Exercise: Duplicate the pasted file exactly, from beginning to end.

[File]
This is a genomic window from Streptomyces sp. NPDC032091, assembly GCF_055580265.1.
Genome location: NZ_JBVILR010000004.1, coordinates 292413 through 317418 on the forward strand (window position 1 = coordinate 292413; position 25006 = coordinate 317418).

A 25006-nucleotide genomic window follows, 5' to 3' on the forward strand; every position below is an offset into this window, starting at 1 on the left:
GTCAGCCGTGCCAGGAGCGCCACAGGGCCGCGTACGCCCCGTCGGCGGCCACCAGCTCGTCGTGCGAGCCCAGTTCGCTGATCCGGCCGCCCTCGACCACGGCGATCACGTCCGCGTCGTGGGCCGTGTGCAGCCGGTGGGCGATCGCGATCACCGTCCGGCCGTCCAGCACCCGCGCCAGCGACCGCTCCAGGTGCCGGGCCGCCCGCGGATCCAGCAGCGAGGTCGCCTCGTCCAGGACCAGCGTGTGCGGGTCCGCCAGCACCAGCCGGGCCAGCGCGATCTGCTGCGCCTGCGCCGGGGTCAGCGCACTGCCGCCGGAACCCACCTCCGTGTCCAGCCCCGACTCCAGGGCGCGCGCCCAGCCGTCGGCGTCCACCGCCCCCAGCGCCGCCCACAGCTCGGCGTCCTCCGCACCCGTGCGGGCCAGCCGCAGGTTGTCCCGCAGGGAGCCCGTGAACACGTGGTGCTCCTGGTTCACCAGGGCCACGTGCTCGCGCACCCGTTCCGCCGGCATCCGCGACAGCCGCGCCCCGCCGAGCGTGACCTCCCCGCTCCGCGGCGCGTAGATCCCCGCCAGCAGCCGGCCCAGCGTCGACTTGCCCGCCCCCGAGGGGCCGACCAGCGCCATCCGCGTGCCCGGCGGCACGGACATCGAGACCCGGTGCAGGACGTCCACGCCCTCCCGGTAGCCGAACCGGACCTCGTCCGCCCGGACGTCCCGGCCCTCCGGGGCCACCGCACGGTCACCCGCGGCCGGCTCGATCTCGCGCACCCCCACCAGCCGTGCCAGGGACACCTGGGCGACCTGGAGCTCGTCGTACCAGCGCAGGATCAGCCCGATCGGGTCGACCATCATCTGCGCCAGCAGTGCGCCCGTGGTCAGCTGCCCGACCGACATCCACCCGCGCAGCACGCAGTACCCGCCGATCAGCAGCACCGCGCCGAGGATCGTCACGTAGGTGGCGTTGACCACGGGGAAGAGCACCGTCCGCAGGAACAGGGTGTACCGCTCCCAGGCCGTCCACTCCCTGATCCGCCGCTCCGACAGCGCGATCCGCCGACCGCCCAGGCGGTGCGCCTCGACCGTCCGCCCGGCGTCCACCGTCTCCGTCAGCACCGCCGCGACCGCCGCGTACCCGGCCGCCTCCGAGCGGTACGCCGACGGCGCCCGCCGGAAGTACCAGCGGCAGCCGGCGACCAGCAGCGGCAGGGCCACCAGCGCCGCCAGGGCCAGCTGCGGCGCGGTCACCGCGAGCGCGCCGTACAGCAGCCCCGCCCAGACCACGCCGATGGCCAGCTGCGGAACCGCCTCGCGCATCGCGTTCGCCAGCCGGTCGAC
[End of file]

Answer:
This is a genomic window from Streptomyces sp. NPDC032091, assembly GCF_055580265.1.
Genome location: NZ_JBVILR010000004.1, coordinates 292413 through 317418 on the forward strand (window position 1 = coordinate 292413; position 25006 = coordinate 317418).

A 25006-nucleotide genomic window follows, 5' to 3' on the forward strand; every position below is an offset into this window, starting at 1 on the left:
GTCAGCCGTGCCAGGAGCGCCACAGGGCCGCGTACGCCCCGTCGGCGGCCACCAGCTCGTCGTGCGAGCCCAGTTCGCTGATCCGGCCGCCCTCGACCACGGCGATCACGTCCGCGTCGTGGGCCGTGTGCAGCCGGTGGGCGATCGCGATCACCGTCCGGCCGTCCAGCACCCGCGCCAGCGACCGCTCCAGGTGCCGGGCCGCCCGCGGATCCAGCAGCGAGGTCGCCTCGTCCAGGACCAGCGTGTGCGGGTCCGCCAGCACCAGCCGGGCCAGCGCGATCTGCTGCGCCTGCGCCGGGGTCAGCGCACTGCCGCCGGAACCCACCTCCGTGTCCAGCCCCGACTCCAGGGCGCGCGCCCAGCCGTCGGCGTCCACCGCCCCCAGCGCCGCCCACAGCTCGGCGTCCTCCGCACCCGTGCGGGCCAGCCGCAGGTTGTCCCGCAGGGAGCCCGTGAACACGTGGTGCTCCTGGTTCACCAGGGCCACGTGCTCGCGCACCCGTTCCGCCGGCATCCGCGACAGCCGCGCCCCGCCGAGCGTGACCTCCCCGCTCCGCGGCGCGTAGATCCCCGCCAGCAGCCGGCCCAGCGTCGACTTGCCCGCCCCCGAGGGGCCGACCAGCGCCATCCGCGTGCCCGGCGGCACGGACATCGAGACCCGGTGCAGGACGTCCACGCCCTCCCGGTAGCCGAACCGGACCTCGTCCGCCCGGACGTCCCGGCCCTCCGGGGCCACCGCACGGTCACCCGCGGCCGGCTCGATCTCGCGCACCCCCACCAGCCGTGCCAGGGACACCTGGGCGACCTGGAGCTCGTCGTACCAGCGCAGGATCAGCCCGATCGGGTCGACCATCATCTGCGCCAGCAGTGCGCCCGTGGTCAGCTGCCCGACCGACATCCACCCGCGCAGCACGCAGTACCCGCCGATCAGCAGCACCGCGCCGAGGATCGTCACGTAGGTGGCGTTGACCACGGGGAAGAGCACCGTCCGCAGGAACAGGGTGTACCGCTCCCAGGCCGTCCACTCCCTGATCCGCCGCTCCGACAGCGCGATCCGCCGACCGCCCAGGCGGTGCGCCTCGACCGTCCGCCCGGCGTCCACCGTCTCCGTCAGCACCGCCGCGACCGCCGCGTACCCGGCCGCCTCCGAGCGGTACGCCGACGGCGCCCGCCGGAAGTACCAGCGGCAGCCGGCGACCAGCAGCGGCAGGGCCACCAGCGCCGCCAGGGCCAGCTGCGGCGCGGTCACCGCGAGCGCGCCGTACAGCAGCCCCGCCCAGACCACGCCGATGGCCAGCTGCGGAACCGCCTCGCGCATCGCGTTCGCCAGCCGGTCGAC